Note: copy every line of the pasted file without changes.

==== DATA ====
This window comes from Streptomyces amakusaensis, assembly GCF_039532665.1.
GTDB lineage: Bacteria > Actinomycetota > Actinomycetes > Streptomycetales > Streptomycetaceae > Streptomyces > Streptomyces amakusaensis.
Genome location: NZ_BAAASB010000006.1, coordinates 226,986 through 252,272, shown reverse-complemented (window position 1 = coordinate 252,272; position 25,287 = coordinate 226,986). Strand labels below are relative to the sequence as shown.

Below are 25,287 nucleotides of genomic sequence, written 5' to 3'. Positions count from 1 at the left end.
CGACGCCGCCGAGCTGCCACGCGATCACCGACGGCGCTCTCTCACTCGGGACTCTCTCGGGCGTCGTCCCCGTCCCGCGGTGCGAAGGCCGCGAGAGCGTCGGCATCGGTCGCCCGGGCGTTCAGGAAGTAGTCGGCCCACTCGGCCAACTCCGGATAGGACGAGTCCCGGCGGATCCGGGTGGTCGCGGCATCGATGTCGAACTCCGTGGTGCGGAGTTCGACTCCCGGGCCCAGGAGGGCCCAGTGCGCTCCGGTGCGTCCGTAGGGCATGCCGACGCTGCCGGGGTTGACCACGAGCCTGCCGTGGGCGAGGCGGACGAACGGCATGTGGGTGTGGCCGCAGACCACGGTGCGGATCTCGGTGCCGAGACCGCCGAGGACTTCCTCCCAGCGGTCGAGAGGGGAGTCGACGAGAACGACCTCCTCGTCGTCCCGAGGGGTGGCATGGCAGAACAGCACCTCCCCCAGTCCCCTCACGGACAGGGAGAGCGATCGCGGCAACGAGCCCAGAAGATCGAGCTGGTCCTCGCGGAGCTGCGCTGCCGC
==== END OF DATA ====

This window comes from Streptomyces amakusaensis, assembly GCF_039532665.1.
GTDB lineage: Bacteria > Actinomycetota > Actinomycetes > Streptomycetales > Streptomycetaceae > Streptomyces > Streptomyces amakusaensis.
Genome location: NZ_BAAASB010000006.1, coordinates 226,986 through 252,272, shown reverse-complemented (window position 1 = coordinate 252,272; position 25,287 = coordinate 226,986). Strand labels below are relative to the sequence as shown.

Below are 25,287 nucleotides of genomic sequence, written 5' to 3'. Positions count from 1 at the left end.
CGACGCCGCCGAGCTGCCACGCGATCACCGACGGCGCTCTCTCACTCGGGACTCTCTCGGGCGTCGTCCCCGTCCCGCGGTGCGAAGGCCGCGAGAGCGTCGGCATCGGTCGCCCGGGCGTTCAGGAAGTAGTCGGCCCACTCGGCCAACTCCGGATAGGACGAGTCCCGGCGGATCCGGGTGGTCGCGGCATCGATGTCGAACTCCGTGGTGCGGAGTTCGACTCCCGGGCCCAGGAGGGCCCAGTGCGCTCCGGTGCGTCCGTAGGGCATGCCGACGCTGCCGGGGTTGACCACGAGCCTGCCGTGGGCGAGGCGGACGAACGGCATGTGGGTGTGGCCGCAGACCACGGTGCGGATCTCGGTGCCGAGACCGCCGAGGACTTCCTCCCAGCGGTCGAGAGGGGAGTCGACGAGAACGACCTCCTCGTCGTCCCGAGGGGTGGCATGGCAGAACAGCACCTCCCCCAGTCCCCTCACGGACAGGGAGAGCGATCGCGGCAACGAGCCCAGAAGATCGAGCTGGTCCTCGCGGAGCTGCGCTGCCGC